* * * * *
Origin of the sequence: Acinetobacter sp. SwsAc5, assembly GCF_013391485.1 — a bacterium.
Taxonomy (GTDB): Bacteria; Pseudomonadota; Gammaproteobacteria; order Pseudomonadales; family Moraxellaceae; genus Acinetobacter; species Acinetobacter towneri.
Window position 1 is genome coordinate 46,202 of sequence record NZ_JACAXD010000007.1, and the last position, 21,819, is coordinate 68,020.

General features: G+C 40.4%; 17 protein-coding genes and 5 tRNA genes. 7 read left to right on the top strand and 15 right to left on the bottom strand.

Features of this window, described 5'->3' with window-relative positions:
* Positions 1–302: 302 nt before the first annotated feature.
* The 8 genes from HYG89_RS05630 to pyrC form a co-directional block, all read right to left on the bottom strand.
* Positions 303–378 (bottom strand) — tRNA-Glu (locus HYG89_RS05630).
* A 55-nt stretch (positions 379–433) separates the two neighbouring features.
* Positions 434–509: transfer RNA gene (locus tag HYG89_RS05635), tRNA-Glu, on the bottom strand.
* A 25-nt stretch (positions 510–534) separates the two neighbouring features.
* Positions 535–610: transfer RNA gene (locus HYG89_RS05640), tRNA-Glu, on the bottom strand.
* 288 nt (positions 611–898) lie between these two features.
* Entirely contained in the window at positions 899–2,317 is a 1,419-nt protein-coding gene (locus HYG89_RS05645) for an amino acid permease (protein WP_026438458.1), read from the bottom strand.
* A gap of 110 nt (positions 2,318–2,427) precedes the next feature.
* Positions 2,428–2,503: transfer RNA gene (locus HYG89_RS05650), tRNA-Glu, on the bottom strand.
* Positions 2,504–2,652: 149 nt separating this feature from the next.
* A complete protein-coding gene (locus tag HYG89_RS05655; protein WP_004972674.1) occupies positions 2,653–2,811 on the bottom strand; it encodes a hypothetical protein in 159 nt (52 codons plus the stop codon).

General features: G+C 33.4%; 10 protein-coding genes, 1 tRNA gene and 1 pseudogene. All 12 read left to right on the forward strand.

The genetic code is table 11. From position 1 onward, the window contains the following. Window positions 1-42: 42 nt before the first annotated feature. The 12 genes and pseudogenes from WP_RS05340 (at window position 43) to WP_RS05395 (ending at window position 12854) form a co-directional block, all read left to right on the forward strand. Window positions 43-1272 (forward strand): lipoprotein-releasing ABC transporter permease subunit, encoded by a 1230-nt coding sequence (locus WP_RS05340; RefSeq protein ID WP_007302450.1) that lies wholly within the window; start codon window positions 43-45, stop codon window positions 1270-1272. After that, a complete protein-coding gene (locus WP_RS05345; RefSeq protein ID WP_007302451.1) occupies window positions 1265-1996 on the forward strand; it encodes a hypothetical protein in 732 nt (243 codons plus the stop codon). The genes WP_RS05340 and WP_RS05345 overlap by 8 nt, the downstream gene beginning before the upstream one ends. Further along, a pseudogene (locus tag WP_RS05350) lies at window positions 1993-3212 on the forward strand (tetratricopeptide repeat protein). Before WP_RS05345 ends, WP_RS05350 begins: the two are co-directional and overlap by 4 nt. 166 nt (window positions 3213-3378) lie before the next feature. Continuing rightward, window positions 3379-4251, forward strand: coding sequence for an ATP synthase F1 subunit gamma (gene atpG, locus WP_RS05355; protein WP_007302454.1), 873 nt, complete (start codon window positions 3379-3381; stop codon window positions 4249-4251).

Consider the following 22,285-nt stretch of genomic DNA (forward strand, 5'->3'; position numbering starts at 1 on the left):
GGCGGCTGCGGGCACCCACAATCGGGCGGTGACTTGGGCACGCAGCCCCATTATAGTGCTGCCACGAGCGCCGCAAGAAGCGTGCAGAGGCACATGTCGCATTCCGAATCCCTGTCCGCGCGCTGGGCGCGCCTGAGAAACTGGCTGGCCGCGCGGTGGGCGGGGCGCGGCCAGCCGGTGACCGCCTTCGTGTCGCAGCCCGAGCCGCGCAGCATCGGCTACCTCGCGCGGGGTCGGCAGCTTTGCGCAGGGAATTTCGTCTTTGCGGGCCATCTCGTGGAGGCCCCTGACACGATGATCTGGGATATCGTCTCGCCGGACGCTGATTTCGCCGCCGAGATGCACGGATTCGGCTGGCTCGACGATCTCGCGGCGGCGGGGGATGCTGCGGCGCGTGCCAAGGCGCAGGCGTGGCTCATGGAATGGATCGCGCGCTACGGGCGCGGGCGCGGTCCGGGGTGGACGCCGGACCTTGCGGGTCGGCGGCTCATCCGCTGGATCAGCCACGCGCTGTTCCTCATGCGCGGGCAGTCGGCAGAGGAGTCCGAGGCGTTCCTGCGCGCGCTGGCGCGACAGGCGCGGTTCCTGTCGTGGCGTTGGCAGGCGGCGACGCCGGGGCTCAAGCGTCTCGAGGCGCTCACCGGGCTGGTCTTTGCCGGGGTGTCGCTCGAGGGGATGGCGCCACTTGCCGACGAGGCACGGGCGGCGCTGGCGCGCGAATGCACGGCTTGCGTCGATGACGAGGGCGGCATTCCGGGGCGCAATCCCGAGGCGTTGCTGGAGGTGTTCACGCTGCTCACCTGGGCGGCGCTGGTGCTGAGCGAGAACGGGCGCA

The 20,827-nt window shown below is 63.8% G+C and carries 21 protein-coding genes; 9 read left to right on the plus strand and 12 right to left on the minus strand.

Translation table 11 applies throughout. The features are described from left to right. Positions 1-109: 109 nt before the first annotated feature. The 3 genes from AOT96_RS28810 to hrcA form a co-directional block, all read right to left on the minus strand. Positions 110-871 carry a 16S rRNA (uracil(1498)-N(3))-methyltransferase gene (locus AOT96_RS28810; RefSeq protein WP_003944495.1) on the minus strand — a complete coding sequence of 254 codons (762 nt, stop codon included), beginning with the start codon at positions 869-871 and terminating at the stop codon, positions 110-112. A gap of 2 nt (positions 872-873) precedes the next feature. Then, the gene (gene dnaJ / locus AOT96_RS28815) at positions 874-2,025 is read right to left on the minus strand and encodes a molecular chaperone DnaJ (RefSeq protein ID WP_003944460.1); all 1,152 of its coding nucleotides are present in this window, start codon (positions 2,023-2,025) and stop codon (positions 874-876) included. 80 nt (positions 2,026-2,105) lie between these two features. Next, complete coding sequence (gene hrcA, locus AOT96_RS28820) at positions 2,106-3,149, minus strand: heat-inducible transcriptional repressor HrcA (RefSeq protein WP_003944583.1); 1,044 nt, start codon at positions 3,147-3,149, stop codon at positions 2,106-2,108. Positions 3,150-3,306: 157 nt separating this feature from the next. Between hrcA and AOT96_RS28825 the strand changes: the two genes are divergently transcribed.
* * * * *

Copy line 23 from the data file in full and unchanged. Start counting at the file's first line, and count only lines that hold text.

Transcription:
The 20,827-nt window shown below is 63.8% G+C and carries 21 protein-coding genes; 9 read left to right on the plus strand and 12 right to left on the minus strand.